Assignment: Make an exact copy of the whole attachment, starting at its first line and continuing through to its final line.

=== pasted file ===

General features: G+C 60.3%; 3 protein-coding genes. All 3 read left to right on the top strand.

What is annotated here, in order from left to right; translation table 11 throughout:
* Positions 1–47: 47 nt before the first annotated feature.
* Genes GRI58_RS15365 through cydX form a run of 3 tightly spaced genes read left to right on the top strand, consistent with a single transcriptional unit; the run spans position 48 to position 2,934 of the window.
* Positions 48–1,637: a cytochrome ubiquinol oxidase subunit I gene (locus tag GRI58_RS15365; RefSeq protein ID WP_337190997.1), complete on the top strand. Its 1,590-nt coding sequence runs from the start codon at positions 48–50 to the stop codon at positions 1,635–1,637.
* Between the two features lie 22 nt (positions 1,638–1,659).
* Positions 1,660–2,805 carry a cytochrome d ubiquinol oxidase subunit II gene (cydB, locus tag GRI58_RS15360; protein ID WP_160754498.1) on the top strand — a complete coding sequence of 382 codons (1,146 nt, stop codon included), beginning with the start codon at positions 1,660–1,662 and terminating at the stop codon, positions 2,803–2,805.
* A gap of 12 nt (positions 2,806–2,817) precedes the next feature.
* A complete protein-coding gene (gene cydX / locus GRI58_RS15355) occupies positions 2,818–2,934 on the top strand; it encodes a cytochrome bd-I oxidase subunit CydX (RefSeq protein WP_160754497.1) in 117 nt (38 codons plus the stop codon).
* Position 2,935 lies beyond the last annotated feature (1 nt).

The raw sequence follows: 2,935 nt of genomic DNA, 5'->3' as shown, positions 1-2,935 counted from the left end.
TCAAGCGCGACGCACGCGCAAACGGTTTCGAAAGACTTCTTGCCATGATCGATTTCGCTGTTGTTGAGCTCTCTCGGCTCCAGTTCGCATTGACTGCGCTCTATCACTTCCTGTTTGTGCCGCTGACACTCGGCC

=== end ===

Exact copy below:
General features: G+C 60.3%; 3 protein-coding genes. All 3 read left to right on the top strand.

What is annotated here, in order from left to right; translation table 11 throughout:
* Positions 1–47: 47 nt before the first annotated feature.
* Genes GRI58_RS15365 through cydX form a run of 3 tightly spaced genes read left to right on the top strand, consistent with a single transcriptional unit; the run spans position 48 to position 2,934 of the window.
* Positions 48–1,637: a cytochrome ubiquinol oxidase subunit I gene (locus tag GRI58_RS15365; RefSeq protein ID WP_337190997.1), complete on the top strand. Its 1,590-nt coding sequence runs from the start codon at positions 48–50 to the stop codon at positions 1,635–1,637.
* Between the two features lie 22 nt (positions 1,638–1,659).
* Positions 1,660–2,805 carry a cytochrome d ubiquinol oxidase subunit II gene (cydB, locus tag GRI58_RS15360; protein ID WP_160754498.1) on the top strand — a complete coding sequence of 382 codons (1,146 nt, stop codon included), beginning with the start codon at positions 1,660–1,662 and terminating at the stop codon, positions 2,803–2,805.
* A gap of 12 nt (positions 2,806–2,817) precedes the next feature.
* A complete protein-coding gene (gene cydX / locus GRI58_RS15355) occupies positions 2,818–2,934 on the top strand; it encodes a cytochrome bd-I oxidase subunit CydX (RefSeq protein WP_160754497.1) in 117 nt (38 codons plus the stop codon).
* Position 2,935 lies beyond the last annotated feature (1 nt).

The raw sequence follows: 2,935 nt of genomic DNA, 5'->3' as shown, positions 1-2,935 counted from the left end.
TCAAGCGCGACGCACGCGCAAACGGTTTCGAAAGACTTCTTGCCATGATCGATTTCGCTGTTGTTGAGCTCTCTCGGCTCCAGTTCGCATTGACTGCGCTCTATCACTTCCTGTTTGTGCCGCTGACACTCGGCC